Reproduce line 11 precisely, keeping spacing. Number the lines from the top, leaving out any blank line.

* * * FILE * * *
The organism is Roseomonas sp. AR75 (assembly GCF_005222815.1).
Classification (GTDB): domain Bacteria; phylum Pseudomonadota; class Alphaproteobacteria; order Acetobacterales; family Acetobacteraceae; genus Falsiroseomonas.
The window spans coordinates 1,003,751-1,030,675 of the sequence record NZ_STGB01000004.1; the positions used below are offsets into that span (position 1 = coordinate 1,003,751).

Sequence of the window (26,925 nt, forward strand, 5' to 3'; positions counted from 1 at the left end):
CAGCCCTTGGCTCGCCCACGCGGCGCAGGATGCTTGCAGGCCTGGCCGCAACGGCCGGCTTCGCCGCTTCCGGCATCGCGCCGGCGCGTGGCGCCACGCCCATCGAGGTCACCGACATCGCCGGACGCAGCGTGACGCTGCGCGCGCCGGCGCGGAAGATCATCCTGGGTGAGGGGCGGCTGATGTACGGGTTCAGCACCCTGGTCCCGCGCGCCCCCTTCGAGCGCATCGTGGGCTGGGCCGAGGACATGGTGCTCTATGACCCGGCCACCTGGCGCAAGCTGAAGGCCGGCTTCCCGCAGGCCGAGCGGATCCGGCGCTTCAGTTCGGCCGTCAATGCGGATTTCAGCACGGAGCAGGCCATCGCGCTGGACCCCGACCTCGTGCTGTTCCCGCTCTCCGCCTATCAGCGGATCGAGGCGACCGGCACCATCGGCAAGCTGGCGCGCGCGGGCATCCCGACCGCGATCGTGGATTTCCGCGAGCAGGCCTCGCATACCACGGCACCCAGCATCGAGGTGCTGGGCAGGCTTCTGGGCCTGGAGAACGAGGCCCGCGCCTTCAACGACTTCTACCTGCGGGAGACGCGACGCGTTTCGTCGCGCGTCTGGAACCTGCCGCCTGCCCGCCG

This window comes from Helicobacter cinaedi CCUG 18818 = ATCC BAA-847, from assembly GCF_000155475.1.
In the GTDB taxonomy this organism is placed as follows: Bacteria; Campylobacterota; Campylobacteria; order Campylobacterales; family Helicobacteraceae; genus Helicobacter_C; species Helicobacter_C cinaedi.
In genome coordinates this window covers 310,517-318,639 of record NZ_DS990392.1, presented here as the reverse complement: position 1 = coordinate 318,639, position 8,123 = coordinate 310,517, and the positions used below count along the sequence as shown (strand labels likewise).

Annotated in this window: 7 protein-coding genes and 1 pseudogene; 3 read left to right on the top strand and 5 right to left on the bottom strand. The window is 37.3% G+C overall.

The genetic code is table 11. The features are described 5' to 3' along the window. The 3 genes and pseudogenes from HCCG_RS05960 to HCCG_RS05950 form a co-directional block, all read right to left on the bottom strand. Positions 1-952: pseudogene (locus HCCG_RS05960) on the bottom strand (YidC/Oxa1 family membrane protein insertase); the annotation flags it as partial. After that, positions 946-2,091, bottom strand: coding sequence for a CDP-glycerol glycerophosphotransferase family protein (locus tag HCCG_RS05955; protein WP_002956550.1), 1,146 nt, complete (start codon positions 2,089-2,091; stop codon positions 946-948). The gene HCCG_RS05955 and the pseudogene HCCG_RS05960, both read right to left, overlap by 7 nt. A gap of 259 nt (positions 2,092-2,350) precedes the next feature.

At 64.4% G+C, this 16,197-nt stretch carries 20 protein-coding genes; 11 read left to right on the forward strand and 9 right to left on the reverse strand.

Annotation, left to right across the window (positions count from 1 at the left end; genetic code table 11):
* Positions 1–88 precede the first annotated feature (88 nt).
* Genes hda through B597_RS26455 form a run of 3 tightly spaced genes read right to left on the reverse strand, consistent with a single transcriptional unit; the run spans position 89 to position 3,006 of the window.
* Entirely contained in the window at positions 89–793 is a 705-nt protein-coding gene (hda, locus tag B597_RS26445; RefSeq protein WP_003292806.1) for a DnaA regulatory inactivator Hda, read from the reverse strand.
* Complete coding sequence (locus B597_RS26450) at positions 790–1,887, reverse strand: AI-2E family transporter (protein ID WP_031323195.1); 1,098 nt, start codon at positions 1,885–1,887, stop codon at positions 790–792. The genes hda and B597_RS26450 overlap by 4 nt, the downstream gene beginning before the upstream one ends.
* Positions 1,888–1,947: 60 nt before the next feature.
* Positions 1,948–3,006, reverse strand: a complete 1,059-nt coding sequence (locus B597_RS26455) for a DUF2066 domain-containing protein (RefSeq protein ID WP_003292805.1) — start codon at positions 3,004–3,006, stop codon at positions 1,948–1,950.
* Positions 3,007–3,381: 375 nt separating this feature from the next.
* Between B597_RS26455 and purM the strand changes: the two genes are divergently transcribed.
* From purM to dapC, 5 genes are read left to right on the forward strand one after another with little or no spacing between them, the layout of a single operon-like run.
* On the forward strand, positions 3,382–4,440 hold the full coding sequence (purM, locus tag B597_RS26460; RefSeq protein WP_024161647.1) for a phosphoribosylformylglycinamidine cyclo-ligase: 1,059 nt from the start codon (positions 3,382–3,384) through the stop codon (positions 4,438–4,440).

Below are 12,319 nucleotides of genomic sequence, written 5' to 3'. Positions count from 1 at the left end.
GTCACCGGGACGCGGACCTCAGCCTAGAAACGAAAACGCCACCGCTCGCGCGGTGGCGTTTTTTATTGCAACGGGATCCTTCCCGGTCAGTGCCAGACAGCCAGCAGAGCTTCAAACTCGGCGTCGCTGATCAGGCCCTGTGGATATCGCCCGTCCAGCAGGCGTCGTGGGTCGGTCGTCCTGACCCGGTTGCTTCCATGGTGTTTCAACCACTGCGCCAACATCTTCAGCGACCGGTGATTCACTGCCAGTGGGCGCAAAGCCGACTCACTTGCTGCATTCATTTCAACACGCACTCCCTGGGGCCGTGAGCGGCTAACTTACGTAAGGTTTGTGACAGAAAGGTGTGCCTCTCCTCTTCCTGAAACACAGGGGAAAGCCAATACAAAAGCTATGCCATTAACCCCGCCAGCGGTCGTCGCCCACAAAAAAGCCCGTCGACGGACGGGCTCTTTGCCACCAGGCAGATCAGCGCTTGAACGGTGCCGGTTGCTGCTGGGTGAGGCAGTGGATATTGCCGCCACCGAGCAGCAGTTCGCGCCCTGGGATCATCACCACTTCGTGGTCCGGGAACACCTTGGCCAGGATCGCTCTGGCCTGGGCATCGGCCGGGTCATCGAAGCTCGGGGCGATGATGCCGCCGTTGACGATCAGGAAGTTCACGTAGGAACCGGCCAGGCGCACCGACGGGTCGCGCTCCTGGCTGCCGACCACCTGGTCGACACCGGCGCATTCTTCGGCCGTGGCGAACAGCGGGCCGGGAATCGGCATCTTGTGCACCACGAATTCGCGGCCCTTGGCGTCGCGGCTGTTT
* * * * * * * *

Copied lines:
At 64.4% G+C, this 16,197-nt stretch carries 20 protein-coding genes; 11 read left to right on the forward strand and 9 right to left on the reverse strand.